Mel Goodman's book by the same title National Insecurity: The Cost of American Militarism (Open Media), published a year earlier, strengthens the emerging field of critical scholarship and joins earlier books such as General Smedley Butler's War is a Racket: The Antiwar Classic by America's Most Decorated Soldier and Chalmers Johnson's The Sorrows of Empire: Militarism, Secrecy, and the End of the Republic (The American Empire Project) and most recently James Risen's Pay Any Price: Greed, Power, and Endless War.

We have been a corrupt, grubby little nation whose policies and practices range from stupid to criminally insane. The system is broken across the board, at both the process and policy level, and the political level. Although this has been the case, more or less, for over a century, it was not until after WWII, when we combined an embrace of resettled Nazis into the USA (see The Nazi Hydra in America: Suppressed History of a Century) with off-budget criminal conspiracies financed by captured gold (see Gold Warriors: America's Secret Recovery of Yamashita's Gold) to become the 900 lb village idiots wreaking havoc around the world.

It is important to emphasize that the US Government is the lesser of two great evils, the larger evil is represented by Wall Street and particularly Goldman Sachs, alone with a multinational corporate culture that destroys entire cultures and economies for its own convenience. Matt Taibbi's Griftopia: A Story of Bankers, Politicians, and the Most Audacious Power Grab in American History and John Perkins' Confessions of an Economic Hit Man are just two among many references I have reviewed here at Amazon.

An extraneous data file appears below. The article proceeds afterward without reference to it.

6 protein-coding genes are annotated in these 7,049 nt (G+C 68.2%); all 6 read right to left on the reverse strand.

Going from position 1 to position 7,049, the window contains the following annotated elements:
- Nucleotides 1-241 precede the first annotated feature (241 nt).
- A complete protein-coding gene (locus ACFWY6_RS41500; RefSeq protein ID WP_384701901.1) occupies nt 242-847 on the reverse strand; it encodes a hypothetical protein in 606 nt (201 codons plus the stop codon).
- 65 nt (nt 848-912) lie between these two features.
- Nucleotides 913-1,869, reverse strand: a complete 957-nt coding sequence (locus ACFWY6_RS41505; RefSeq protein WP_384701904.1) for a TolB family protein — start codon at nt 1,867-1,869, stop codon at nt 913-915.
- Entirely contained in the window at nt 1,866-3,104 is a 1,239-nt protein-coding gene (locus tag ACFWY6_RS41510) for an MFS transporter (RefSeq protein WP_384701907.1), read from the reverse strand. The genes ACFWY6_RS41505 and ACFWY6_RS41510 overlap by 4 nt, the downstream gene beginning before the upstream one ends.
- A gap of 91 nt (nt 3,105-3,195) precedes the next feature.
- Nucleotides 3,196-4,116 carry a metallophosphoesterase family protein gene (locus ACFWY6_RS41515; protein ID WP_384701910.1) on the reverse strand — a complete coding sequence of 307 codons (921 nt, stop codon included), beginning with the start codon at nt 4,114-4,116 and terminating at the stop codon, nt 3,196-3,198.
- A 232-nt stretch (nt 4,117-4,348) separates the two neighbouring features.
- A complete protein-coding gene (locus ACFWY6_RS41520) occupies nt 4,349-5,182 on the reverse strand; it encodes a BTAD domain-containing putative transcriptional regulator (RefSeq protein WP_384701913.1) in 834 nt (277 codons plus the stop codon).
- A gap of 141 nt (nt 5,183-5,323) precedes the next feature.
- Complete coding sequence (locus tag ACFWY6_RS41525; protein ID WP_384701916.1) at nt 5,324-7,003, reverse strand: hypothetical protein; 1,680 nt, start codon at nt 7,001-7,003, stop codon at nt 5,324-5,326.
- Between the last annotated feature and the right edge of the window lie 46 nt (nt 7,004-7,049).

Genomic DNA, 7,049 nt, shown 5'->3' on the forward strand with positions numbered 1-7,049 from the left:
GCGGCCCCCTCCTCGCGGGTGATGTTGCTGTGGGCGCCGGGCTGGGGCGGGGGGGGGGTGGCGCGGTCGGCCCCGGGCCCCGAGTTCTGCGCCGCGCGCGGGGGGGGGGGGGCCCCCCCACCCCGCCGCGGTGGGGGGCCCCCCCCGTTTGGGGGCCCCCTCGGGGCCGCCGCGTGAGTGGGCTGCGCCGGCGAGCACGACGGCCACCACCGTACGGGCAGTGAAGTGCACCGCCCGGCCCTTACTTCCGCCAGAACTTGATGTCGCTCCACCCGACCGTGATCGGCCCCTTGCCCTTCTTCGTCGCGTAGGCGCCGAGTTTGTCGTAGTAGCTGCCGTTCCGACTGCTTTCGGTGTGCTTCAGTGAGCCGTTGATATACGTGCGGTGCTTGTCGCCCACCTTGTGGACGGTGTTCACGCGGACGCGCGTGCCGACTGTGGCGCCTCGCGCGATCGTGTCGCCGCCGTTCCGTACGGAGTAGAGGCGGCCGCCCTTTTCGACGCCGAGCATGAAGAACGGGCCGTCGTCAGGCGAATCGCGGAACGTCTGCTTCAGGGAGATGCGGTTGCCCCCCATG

What strikes me as important about this book, apart from the author's presentation of facts and opinions based on his real-world experience, is that for the first time a number of serious people that in the past would have hovered quietly in the wings, fearful of criticizing the hand that feeds them, are speaking up. I have never had a problem with speaking up but I have indeed felt very lonely. That has now changed. Truth-telling is now in fashion, and I dare hope that the recent Army publication "Lying to Ourselves: Dishonesty in the Army Profession," is, along with this book, a clear sign of change.